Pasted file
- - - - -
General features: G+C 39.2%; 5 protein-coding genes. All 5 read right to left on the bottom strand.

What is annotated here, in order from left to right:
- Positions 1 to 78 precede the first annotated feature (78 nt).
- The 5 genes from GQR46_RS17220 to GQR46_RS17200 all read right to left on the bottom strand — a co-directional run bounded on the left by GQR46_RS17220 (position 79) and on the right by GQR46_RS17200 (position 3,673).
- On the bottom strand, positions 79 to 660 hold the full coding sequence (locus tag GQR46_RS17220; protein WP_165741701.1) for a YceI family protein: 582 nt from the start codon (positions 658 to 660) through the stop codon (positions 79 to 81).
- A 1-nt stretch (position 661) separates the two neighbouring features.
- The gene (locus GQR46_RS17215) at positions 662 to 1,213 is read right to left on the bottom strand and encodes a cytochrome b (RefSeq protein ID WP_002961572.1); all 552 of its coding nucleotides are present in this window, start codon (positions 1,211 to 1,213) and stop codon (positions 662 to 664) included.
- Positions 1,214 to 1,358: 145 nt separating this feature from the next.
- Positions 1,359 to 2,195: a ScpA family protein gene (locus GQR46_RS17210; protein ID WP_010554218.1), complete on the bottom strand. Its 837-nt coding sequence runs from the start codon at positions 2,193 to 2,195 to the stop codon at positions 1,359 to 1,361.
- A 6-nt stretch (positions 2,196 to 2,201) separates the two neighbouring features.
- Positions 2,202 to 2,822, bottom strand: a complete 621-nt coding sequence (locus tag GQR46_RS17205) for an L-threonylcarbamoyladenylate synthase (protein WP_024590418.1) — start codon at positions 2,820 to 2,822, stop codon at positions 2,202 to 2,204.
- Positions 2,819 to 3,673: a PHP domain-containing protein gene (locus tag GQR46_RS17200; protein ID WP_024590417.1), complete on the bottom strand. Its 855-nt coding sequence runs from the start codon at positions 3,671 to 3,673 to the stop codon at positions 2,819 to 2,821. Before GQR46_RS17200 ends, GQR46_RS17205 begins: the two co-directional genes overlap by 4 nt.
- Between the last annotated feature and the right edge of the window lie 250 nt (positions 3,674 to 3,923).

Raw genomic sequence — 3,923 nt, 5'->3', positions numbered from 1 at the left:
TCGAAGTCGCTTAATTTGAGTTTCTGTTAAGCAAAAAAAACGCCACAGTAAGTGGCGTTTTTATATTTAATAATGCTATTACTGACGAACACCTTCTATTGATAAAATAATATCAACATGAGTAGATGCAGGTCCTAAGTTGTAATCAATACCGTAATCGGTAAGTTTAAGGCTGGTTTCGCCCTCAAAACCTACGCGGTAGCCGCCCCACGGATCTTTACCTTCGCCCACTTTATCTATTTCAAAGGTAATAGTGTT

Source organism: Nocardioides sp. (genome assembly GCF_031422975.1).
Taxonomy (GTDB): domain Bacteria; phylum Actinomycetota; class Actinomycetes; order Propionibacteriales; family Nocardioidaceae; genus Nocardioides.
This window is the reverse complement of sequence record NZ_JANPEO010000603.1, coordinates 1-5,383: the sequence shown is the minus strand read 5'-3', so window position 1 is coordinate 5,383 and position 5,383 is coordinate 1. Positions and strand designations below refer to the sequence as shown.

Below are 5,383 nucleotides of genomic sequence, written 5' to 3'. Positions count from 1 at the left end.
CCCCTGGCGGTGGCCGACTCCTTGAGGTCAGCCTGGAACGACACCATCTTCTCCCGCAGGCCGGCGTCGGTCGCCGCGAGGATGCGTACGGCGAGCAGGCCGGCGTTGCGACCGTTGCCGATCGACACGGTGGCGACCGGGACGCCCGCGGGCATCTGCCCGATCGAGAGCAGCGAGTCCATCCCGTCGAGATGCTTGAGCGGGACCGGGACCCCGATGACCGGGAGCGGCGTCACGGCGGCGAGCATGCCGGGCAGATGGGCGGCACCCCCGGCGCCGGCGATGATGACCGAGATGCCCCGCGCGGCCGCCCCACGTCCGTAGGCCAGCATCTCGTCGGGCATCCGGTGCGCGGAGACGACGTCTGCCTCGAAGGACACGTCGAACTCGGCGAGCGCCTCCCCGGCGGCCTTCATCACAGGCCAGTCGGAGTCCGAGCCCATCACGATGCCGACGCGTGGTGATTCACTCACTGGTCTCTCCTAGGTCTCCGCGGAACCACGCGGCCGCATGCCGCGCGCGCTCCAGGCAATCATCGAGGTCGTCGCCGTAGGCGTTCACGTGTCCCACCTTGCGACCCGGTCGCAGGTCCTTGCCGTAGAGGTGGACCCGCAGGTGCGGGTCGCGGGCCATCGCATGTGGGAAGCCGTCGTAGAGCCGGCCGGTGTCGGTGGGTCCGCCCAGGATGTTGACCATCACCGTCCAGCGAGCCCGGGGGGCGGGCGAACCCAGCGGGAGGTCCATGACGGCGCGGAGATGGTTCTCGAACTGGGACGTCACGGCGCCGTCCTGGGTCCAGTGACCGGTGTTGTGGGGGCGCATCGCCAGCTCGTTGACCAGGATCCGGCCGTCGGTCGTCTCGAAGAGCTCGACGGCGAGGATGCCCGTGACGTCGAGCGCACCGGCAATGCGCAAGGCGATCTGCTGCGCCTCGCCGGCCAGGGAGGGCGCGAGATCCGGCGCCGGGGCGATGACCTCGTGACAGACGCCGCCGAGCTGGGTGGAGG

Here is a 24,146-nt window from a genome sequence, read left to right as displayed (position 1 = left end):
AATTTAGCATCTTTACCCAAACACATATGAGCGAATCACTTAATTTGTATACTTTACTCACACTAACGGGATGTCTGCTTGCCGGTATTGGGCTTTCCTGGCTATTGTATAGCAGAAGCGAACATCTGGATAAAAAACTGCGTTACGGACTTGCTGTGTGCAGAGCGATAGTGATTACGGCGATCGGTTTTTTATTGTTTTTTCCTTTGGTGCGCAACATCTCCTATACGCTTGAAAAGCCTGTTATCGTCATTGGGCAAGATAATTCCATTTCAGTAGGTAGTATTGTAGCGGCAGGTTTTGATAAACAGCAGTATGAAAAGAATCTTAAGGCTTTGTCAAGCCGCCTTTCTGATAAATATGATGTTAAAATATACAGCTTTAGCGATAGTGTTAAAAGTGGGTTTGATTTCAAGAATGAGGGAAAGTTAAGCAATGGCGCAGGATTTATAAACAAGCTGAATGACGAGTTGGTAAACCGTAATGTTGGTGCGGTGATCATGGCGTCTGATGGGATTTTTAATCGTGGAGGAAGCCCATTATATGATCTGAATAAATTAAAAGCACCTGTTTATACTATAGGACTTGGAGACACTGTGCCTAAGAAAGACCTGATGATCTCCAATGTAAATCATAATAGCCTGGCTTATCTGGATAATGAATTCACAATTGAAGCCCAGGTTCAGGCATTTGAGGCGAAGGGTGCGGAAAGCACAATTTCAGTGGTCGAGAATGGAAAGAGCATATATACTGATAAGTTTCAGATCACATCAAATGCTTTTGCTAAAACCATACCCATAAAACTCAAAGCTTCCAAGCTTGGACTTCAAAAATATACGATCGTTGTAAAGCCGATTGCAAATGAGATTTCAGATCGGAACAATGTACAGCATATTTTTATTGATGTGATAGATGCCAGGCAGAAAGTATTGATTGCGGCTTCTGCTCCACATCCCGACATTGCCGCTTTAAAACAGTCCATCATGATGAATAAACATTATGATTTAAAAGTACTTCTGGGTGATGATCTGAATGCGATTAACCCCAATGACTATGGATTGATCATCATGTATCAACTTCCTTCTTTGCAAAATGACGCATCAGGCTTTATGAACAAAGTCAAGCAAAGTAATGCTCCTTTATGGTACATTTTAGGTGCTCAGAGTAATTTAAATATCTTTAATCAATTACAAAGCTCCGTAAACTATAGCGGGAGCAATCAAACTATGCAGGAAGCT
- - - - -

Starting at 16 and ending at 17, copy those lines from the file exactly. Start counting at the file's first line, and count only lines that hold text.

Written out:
Source organism: Nocardioides sp. (genome assembly GCF_031422975.1).
Taxonomy (GTDB): domain Bacteria; phylum Actinomycetota; class Actinomycetes; order Propionibacteriales; family Nocardioidaceae; genus Nocardioides.